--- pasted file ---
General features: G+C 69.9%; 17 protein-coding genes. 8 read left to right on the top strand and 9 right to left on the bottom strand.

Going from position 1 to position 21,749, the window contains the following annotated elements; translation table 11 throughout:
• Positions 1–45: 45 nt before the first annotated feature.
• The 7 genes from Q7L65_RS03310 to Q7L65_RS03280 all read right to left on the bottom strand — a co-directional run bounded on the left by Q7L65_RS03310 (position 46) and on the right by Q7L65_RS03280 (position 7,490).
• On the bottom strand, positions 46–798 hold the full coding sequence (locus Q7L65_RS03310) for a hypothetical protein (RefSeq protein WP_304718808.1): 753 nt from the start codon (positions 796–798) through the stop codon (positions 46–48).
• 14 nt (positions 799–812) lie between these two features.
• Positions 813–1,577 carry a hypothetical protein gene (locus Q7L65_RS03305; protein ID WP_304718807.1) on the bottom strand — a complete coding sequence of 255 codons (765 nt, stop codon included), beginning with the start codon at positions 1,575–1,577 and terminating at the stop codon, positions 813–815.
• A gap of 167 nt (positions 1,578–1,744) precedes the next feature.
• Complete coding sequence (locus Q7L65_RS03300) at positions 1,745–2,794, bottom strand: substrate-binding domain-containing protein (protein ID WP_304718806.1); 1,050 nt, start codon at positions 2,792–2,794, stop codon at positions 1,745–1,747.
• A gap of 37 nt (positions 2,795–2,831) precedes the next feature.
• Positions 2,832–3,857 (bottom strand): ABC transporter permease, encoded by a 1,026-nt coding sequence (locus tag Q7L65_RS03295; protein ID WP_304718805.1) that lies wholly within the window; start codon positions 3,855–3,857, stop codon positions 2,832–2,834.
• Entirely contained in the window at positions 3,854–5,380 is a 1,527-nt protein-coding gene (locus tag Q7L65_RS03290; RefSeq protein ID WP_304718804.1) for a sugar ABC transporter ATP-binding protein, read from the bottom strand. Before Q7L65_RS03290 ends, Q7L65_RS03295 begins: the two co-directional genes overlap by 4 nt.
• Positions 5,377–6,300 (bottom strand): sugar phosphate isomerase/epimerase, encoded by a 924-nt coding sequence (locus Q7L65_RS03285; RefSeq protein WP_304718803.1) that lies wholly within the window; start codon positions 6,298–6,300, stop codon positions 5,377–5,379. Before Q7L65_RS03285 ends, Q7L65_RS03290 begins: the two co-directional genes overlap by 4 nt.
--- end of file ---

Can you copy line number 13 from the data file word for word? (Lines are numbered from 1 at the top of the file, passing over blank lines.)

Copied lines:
• Positions 5,377–6,300 (bottom strand): sugar phosphate isomerase/epimerase, encoded by a 924-nt coding sequence (locus Q7L65_RS03285; RefSeq protein WP_304718803.1) that lies wholly within the window; start codon positions 6,298–6,300, stop codon positions 5,377–5,379. Before Q7L65_RS03285 ends, Q7L65_RS03290 begins: the two co-directional genes overlap by 4 nt.